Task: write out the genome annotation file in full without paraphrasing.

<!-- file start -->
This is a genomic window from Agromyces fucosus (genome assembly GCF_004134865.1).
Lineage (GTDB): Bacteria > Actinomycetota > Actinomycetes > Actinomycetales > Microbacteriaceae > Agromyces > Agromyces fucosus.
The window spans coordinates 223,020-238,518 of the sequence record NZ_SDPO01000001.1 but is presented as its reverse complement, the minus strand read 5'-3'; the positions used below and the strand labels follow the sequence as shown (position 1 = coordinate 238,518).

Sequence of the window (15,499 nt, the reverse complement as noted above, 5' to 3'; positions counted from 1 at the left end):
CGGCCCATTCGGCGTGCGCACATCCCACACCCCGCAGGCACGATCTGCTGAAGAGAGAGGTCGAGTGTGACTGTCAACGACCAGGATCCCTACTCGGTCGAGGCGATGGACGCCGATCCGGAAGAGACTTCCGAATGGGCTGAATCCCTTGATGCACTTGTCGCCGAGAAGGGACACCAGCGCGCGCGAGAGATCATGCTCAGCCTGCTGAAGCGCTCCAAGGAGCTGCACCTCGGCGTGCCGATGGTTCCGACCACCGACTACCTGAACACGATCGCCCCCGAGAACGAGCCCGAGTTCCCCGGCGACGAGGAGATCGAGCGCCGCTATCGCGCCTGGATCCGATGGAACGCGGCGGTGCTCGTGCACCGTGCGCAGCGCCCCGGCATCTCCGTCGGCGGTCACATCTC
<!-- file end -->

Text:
This is a genomic window from Agromyces fucosus (genome assembly GCF_004134865.1).
Lineage (GTDB): Bacteria > Actinomycetota > Actinomycetes > Actinomycetales > Microbacteriaceae > Agromyces > Agromyces fucosus.
The window spans coordinates 223,020-238,518 of the sequence record NZ_SDPO01000001.1 but is presented as its reverse complement, the minus strand read 5'-3'; the positions used below and the strand labels follow the sequence as shown (position 1 = coordinate 238,518).

Sequence of the window (15,499 nt, the reverse complement as noted above, 5' to 3'; positions counted from 1 at the left end):
CGGCCCATTCGGCGTGCGCACATCCCACACCCCGCAGGCACGATCTGCTGAAGAGAGAGGTCGAGTGTGACTGTCAACGACCAGGATCCCTACTCGGTCGAGGCGATGGACGCCGATCCGGAAGAGACTTCCGAATGGGCTGAATCCCTTGATGCACTTGTCGCCGAGAAGGGACACCAGCGCGCGCGAGAGATCATGCTCAGCCTGCTGAAGCGCTCCAAGGAGCTGCACCTCGGCGTGCCGATGGTTCCGACCACCGACTACCTGAACACGATCGCCCCCGAGAACGAGCCCGAGTTCCCCGGCGACGAGGAGATCGAGCGCCGCTATCGCGCCTGGATCCGATGGAACGCGGCGGTGCTCGTGCACCGTGCGCAGCGCCCCGGCATCTCCGTCGGCGGTCACATCTC